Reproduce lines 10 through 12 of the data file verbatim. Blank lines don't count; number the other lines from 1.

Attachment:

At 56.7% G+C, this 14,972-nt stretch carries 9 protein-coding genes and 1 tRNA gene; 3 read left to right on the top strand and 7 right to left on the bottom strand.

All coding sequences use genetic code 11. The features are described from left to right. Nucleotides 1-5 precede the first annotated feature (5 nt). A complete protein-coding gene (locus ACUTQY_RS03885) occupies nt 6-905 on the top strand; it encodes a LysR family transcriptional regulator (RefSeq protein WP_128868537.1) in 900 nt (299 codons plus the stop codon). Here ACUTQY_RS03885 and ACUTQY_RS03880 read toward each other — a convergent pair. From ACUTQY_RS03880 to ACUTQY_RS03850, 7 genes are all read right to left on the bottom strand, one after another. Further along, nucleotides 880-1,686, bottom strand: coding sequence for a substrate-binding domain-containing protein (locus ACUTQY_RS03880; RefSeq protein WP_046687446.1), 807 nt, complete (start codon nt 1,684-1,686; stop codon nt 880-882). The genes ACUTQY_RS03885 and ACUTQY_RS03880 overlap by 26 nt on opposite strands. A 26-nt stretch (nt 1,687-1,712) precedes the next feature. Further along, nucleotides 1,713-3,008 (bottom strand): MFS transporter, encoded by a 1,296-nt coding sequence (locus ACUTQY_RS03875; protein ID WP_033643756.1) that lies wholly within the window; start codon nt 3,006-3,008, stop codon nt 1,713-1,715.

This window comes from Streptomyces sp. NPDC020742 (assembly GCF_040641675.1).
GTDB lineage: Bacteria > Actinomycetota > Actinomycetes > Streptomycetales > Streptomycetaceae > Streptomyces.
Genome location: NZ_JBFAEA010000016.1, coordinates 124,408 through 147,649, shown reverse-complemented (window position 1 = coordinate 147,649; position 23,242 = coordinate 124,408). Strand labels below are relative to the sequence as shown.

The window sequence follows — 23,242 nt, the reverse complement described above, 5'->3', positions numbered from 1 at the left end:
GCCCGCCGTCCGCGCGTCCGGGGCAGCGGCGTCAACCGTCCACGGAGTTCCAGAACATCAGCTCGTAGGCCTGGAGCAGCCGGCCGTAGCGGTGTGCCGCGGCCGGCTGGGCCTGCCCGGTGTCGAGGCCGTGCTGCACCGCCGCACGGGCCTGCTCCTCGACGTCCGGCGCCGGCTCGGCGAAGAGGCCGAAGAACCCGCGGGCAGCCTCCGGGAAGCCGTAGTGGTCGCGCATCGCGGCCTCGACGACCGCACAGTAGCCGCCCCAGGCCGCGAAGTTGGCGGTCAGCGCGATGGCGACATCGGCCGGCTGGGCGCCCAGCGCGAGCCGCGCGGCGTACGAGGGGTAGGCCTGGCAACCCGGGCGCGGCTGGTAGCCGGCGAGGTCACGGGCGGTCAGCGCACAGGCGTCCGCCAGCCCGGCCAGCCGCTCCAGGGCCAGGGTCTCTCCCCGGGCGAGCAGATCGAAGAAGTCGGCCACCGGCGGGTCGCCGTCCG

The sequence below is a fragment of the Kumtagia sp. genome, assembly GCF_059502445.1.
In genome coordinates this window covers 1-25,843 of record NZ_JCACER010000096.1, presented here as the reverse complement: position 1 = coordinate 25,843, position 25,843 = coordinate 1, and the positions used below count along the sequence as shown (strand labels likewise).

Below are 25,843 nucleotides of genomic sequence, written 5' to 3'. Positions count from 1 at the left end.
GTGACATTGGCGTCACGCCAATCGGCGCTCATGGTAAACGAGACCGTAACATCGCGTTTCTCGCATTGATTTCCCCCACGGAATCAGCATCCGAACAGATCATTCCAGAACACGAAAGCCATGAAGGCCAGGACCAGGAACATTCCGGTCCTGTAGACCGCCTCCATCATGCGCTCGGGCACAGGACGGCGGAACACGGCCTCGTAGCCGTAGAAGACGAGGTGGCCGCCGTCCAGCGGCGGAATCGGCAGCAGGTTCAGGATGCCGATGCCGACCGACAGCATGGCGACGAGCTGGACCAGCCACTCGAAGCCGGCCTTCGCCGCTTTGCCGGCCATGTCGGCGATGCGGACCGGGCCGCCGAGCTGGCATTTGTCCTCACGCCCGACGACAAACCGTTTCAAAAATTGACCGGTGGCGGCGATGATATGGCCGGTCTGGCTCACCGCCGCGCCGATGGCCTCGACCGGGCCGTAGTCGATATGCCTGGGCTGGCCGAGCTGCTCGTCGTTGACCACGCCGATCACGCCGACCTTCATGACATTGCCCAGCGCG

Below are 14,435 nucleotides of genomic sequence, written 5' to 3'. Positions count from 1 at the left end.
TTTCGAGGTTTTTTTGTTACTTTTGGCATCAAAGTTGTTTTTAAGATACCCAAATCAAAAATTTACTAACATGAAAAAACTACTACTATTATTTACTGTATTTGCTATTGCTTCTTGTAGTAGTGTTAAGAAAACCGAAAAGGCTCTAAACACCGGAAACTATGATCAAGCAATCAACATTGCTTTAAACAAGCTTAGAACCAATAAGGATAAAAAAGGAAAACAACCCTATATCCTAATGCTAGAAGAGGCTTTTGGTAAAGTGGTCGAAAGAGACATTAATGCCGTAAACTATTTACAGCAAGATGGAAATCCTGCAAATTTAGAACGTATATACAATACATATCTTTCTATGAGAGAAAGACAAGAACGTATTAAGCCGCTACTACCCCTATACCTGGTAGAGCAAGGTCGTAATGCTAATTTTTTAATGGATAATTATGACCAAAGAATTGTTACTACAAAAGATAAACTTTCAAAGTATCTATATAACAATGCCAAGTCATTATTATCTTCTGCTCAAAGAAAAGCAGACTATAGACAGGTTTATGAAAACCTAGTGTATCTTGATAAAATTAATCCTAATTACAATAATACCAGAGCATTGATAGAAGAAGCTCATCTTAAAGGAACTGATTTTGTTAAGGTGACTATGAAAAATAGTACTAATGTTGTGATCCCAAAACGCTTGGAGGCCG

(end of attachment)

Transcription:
Below are 25,843 nucleotides of genomic sequence, written 5' to 3'. Positions count from 1 at the left end.
GTGACATTGGCGTCACGCCAATCGGCGCTCATGGTAAACGAGACCGTAACATCGCGTTTCTCGCATTGATTTCCCCCACGGAATCAGCATCCGAACAGATCATTCCAGAACACGAAAGCCATGAAGGCCAGGACCAGGAACATTCCGGTCCTGTAGACCGCCTCCATCATGCGCTCGGGCACAGGACGGCGGAACACGGCCTCGTAGCCGTAGAAGACGAGGTGGCCGCCGTCCAGCGGCGGAATCGGCAGCAGGTTCAGGATGCCGATGCCGACCGACAGCATGGCGACGAGCTGGACCAGCCACTCGAAGCCGGCCTTCGCCGCTTTGCCGGCCATGTCGGCGATGCGGACCGGGCCGCCGAGCTGGCATTTGTCCTCACGCCCGACGACAAACCGTTTCAAAAATTGACCGGTGGCGGCGATGATATGGCCGGTCTGGCTCACCGCCGCGCCGATGGCCTCGACCGGGCCGTAGTCGATATGCCTGGGCTGGCCGAGCTGCTCGTCGTTGACCACGCCGATCACGCCGACCTTCATGACATTGCCCAGCGCG

Below are 14,435 nucleotides of genomic sequence, written 5' to 3'. Positions count from 1 at the left end.